Evangelism Exposed

“Jesus wept.” Joh 11:35

Anglican church dispute over Bible moves into new territory in Canada

[Source]:

VANCOUVER — The Bible battle that has been dividing Anglicans in Canada for more than a decade is moving into new territory, with a third court battle looming in a Vancouver court.

The battle over same-sex blessings specifically, and interpretation of the Bible generally, is splitting liberal and conservative Anglicans and the fight over church property ownership has already resulted in two interim court rulings – one in Ontario and one in British Columbia.

Now the Diocese of New Westminster has invoked a church bylaw to essentially fire the clergy at two otherVancouver-area churches and order them to leave the premises.

“We are faced with the situation of clergy in both parishes who have expressly rejected the Anglican Church of Canada as their home and have left the church, yet continue to occupy church buildings that are set aside for use by parishes in the Anglican Church of Canada,” says George Cadman, chancellor, or chief legal officer, for the diocese.

The bylaw, known as Canon 15, was used to dismiss clergy at St. Matthew’s in Abbotsford and at St. Matthias and St. Luke, in Vancouver.

These two churches are among at least 18 parishes in B.C., Ontario, Newfoundland and Manitoba who have left the Anglican Church in Canada and aligned themselves with more conservative Anglican groups in other parts of the world.

Dozens more parishes in the U.S. have left the church in the U.S. over the same issues.

Congregations at St. Matthew’s and St. Matthias and St. Luke voted in February to join the Anglican Network in Canada, which represents the dissidents who have aligned themselves with conservative Anglicans in the southern hemisphere.

In late May, the Diocese of New Westminster asked them to leave their premises, but they refused.

The refusal prompted the diocese in recent days to try force their removal.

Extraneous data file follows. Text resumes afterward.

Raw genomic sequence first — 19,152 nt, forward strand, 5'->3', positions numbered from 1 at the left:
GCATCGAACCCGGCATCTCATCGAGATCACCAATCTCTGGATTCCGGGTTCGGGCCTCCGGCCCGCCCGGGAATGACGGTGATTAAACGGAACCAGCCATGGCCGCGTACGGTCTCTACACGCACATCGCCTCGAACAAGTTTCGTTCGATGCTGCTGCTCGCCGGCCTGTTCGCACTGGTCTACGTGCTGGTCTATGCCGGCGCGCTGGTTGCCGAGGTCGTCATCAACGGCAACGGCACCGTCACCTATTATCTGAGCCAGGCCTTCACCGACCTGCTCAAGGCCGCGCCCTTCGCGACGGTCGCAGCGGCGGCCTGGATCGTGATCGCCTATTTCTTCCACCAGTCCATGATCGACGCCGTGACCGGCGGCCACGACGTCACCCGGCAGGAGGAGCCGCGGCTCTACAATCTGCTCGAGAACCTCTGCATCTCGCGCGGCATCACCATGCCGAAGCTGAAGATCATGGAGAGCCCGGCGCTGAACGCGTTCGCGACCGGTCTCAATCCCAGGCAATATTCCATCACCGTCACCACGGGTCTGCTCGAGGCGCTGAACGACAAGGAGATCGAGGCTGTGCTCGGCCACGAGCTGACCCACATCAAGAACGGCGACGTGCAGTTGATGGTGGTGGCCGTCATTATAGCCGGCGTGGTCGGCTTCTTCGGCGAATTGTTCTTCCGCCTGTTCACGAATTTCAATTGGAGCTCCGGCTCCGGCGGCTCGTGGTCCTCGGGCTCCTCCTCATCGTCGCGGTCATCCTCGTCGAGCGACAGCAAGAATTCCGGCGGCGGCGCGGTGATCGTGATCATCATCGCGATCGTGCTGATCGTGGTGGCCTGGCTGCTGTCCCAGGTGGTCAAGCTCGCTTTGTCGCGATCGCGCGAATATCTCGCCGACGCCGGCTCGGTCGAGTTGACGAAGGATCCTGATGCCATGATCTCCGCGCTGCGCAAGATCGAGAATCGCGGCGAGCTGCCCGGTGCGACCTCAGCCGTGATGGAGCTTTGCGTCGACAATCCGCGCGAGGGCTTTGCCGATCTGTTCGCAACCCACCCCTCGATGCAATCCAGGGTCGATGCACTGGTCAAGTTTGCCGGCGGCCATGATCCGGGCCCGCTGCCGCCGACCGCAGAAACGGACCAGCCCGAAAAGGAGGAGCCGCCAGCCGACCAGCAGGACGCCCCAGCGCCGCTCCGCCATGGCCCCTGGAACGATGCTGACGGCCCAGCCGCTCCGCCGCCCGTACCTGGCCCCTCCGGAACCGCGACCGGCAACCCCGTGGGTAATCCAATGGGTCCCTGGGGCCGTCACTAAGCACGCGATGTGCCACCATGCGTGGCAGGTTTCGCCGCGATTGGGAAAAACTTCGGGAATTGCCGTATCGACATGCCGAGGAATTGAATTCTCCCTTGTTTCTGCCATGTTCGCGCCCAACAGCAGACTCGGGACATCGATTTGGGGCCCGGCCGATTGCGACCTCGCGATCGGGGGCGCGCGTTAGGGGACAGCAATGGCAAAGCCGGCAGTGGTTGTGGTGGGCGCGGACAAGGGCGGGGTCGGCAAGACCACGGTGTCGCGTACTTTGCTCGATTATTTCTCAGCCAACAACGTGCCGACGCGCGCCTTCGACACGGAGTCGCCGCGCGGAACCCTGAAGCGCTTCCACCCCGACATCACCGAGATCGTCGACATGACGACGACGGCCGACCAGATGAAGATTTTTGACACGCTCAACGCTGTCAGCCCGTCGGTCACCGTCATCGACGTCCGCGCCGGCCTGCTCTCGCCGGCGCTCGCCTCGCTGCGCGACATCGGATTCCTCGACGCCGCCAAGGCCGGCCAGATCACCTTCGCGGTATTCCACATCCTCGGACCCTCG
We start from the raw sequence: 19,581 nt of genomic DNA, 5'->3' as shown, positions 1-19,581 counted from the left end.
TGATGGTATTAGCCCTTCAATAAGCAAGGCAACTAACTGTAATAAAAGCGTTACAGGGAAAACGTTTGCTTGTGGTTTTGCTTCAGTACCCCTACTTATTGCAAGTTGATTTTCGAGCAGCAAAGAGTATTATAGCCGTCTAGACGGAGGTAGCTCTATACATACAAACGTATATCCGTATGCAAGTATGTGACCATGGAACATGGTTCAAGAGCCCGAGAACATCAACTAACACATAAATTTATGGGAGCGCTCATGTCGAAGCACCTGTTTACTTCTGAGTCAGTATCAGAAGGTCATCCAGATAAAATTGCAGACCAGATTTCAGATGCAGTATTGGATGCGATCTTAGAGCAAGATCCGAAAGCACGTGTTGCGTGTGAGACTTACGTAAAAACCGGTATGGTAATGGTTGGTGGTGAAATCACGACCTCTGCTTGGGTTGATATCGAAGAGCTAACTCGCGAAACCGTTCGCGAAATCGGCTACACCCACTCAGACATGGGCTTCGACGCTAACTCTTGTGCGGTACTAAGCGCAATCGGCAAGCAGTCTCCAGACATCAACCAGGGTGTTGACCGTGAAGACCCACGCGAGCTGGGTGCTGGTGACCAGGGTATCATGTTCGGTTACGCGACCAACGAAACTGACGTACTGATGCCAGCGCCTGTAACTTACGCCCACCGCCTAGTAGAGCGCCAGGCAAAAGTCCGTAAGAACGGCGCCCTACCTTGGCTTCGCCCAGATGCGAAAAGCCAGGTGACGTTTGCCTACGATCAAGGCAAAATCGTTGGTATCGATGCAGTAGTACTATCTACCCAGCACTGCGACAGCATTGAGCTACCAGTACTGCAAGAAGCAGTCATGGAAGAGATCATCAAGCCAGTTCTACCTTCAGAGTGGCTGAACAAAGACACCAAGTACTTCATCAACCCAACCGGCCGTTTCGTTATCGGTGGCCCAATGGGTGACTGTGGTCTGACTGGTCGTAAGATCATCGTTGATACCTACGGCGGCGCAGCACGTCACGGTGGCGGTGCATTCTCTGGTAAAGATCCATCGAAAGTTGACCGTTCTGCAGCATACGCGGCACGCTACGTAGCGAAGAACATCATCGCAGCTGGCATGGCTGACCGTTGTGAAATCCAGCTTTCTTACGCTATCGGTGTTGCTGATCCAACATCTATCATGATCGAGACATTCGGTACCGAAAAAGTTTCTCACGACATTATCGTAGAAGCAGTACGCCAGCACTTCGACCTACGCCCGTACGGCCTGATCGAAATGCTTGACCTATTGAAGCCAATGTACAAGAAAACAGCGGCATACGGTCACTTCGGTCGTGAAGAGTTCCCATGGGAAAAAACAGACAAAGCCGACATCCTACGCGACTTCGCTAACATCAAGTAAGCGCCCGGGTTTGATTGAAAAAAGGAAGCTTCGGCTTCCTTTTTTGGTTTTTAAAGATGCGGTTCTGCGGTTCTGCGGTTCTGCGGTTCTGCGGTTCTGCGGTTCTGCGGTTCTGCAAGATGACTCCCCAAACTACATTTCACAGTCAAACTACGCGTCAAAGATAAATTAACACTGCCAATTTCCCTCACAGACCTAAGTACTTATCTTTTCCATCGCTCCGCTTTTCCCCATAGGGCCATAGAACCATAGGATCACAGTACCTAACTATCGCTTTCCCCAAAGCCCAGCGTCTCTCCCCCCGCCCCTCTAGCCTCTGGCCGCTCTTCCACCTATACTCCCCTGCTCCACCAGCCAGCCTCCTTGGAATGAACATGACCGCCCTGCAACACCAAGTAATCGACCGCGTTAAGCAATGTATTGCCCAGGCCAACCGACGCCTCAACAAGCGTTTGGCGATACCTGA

Apart from the seemingly irreconcilable differences on theology, the more practical dispute over exactly who owns the property remains to be settled.

Two previous interim court rulings in the Diocese of Niagara in Ontario, and the Diocese of British Columbia, on Vancouver Island, went against the dissidents.

In the Vancouver Island case Anglican parishes in Victoria voted early this year to break away from the Anglican Church of Canada. They went to court to try to ensure that they not be kicked out. They lost.

“The plaintiffs have not, at this stage, established a strong case that they and their fellow parishioners who have elected to join the network are the beneficial owners of church property because they represent true Anglicans and the remaining parishioners do not,” the court ruled.

Cheryl Chang, a lawyer and legal director of the network says the judge “ordered us out at both churches and gave both churches to the diocese until full trial.”

The otherinterim court ruling in Ontario in May concerned three breakaway Anglican parishes in the Diocese of Niagara.

The court ordered them to share the premises but two decided instead to conduct Sunday services at new locations.

If the dispute can’t be resolved without litigation, Chang expects the New Westminstercase to begin in the fall.

But the outcome of a full trial to decide ownership of the churches could go still go either way.

The issues are complex.

“There has been an acknowledgment in Ontario and B.C. that the trust case (who owns the properties) still has to be argued,” says Chang.

She argues that St. Matthew’s, and St. Matthias and St. Luke are independent entities under provincial legislation.

“We don’t recognize (the Diocese of New Westminster) and their authority to simply ignore the constitution and bylaws of the parish corporations,” she says.

The Anglican Church in Canada and the Diocese of New Westminster take the position that all parish property belongs to the church.

In the court case in Victoria, says Chang, the judge sided with the mainstream diocese because the properties were “registered in the name of the diocese.”

But in regards to St. Matthew’s and St. Matthias and St. Luke, she says they are “corporate entitities holding title to the properties.”

Cadman and Chang both suggest they would like to avoid a major court case on the ownership issue.

“We’ve offered to sit down with them and talk about this but at this point we’ve been rebuffed,” says Chang.

New Westminster, says Cadman, also favours another resolution “but on the other hand the current situation can’t be tolerated.”

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September 1, 2008 - Posted by | Anglican Church, Canada, Gay Marriage, Sodomized Churches

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